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NEPAL | Monday, 11 November 2013 | Views [1777]


 Pashupatinath is the most famous Hindu site in Nepal.  It is also the central cremation ground lying directly on the sacred Bagmati River that winds its way through the capital city.  The main temple is only open to Hindus, but one can see it from the banks across the river amid the hundreds of shrines and idols that cover the hillside; some say there are almost 500 sacred statuary and thousands of linga on the grounds. During the monarchy, only the royal family was cremated directly below the temple.  There still are assigned cremation places in relation to the distance from the temple based on caste. Smoke from the burning flesh covers the site.  There is a hospital nearby and a hospice house next door to the temple, making it easy for the bodies to be transported to their final earthly site.  The bodies are burned on a wooden pyre and the ashes sent down the River.

There are monkeys everywhere and sadhus who still live in the meditation caves lining the sides of the hills.  One of the most famous sadhus, Milk Baba, was no longer there when I went this time and his ‘room’ was locked up.  He was famous because he had lived only on milk for over twenty years when I was here the first time in 2000.  He was well-loved by Westerners and even lectured at Berkeley. Other sadhus in the region were, and are, not so well educated in either a text-based or experiential tradition and many are what I consider false prophets, those who wear the garments but don’t have the spirit of the garments in their hearts or minds.

Those that do are versed in many of the legends of the history of Pashupati, the Protector Lord of the Universe according to Hindu tradition. The pamphlet “Heritage of the Kathmandu Valley” relates the following myth about the creation of this sacred site:

… Lord Shiva very much favored the Shleshmantak forest and frequented the dense forest along with his consort Parvati in the form of deer.  During one of such sojourns Lord Shiva remained absent for too long disturbing the normal functioning of the universe.  Considering the gravity of the situation, other principle deities Lord Vishnu, Brahma, and Indra set off to look for Lord Shiva.  At last they found Lord Shiva in the Sleshmantak forest roaming around in the form of a majestic stag with a single horn and three eyes.  The gods recognized Lord Shiva and caught him by his horn but the horn broke apart during the scuffle and each of the gods was left with a piece of the horn.  They established each of the broken pieces of the horn around the Pashupatinath area as a Shiva Lingam while Lord Shiva took a form of a Jyotirling (Pillar of Light) that was established at the western bank of the Bagmati River as Lord Pashupatinath.  The landscape changed with the passage of time and the dense forest gave way to fertile plains and was later settled by people who grazed their cattle around the site. Suddenly one of their most productive cows stopped giving mild and the surprised cowherds decided to follow the cow to find out the reason.  They were amazed that the cow would arrive at a specific place every day and released her milk there.  The herders dug at the site and discovered the Divine Shiva Lingam where they established a temple and started worshipping.  It is thus believed that the Lingam situated at the western bank of the Bagmati River, besides the idol of Biruapaksha is the original deity of the Pashupatinath Temple. (28)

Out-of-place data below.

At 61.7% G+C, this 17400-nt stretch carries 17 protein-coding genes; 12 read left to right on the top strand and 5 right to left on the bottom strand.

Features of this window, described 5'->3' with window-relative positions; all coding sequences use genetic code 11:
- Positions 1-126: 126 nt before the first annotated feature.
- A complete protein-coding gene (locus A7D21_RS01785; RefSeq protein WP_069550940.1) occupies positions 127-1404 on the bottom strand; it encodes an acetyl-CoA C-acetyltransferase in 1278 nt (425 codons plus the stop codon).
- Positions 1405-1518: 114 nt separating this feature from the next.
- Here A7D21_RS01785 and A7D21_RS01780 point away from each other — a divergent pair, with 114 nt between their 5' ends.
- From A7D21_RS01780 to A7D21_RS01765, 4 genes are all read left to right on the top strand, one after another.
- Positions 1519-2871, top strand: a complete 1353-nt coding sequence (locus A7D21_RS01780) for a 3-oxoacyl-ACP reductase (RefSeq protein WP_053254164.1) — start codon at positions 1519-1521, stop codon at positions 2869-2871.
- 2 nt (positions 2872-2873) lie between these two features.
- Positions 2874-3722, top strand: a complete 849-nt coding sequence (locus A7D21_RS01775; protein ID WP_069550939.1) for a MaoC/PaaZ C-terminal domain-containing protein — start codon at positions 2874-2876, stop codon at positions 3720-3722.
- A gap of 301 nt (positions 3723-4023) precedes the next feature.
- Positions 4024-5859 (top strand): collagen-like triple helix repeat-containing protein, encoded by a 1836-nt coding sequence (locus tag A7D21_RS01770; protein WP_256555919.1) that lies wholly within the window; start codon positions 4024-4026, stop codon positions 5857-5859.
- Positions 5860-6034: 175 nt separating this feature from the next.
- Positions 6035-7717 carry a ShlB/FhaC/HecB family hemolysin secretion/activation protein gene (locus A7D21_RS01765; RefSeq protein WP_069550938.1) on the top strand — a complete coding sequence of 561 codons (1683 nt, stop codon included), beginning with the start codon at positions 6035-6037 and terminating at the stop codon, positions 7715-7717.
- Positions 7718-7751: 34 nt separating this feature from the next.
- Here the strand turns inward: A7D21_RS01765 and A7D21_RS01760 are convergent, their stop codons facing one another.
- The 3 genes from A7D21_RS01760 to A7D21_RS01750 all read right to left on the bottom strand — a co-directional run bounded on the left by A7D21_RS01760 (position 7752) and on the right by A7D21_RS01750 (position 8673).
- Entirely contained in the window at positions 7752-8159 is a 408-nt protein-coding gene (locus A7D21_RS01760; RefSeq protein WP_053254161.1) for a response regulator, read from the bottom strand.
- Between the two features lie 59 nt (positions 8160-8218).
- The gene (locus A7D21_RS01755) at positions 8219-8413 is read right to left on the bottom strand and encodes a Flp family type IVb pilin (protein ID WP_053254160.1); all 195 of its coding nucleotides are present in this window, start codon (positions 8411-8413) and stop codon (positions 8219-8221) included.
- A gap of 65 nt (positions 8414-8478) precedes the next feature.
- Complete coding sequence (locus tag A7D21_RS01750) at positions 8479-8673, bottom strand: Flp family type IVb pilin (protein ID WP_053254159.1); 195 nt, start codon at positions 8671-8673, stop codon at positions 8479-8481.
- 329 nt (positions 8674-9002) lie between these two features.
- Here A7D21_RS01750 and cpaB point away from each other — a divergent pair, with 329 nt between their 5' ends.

Other perhaps more historical accounts say that the Shiva Lingum was established during the reign of the Licchavi ruler King Supushpadev.  One truth about the site is that it is highly revered by the Hindu community in Nepal and elsewhere.  Like in Varanasi, it is considered very auspicious to be cremated here.  One has direct access to Lord Shiva and therefore a better chance to obtain a good rebirth.

 Yet for all its sacredness, the site and the River are pigstys.  Workers sweep up trash and remains from the platforms by the cremated bodies, but  it is all thrown in the River.  As this is not a very deep river, it’s more like a stream when it isn’t monsoon season, stinking garbage is everywhere.  This may be good for the monkeys, but isn’t good for people’s physical health. India is beginning to recognize and address the need for good sanitation, starting with picking up the trash, but that notion hasn’t taken hold at any of the ‘sacred’ sites around Nepal, other than at the Tibetan sites which have been influenced by Western attitudes.  The spirit of the site is about the cycle of life and death, but it is also about respecting and honoring the sacred.  Dirt and trash may be forms of illusion in Ultimate Reality, but in this world they lead to unnecessary diseases. And in a country without good health care and no universal health insurance, it is the faithful poor who are the most affected. One can only hope that their next lives will be better.


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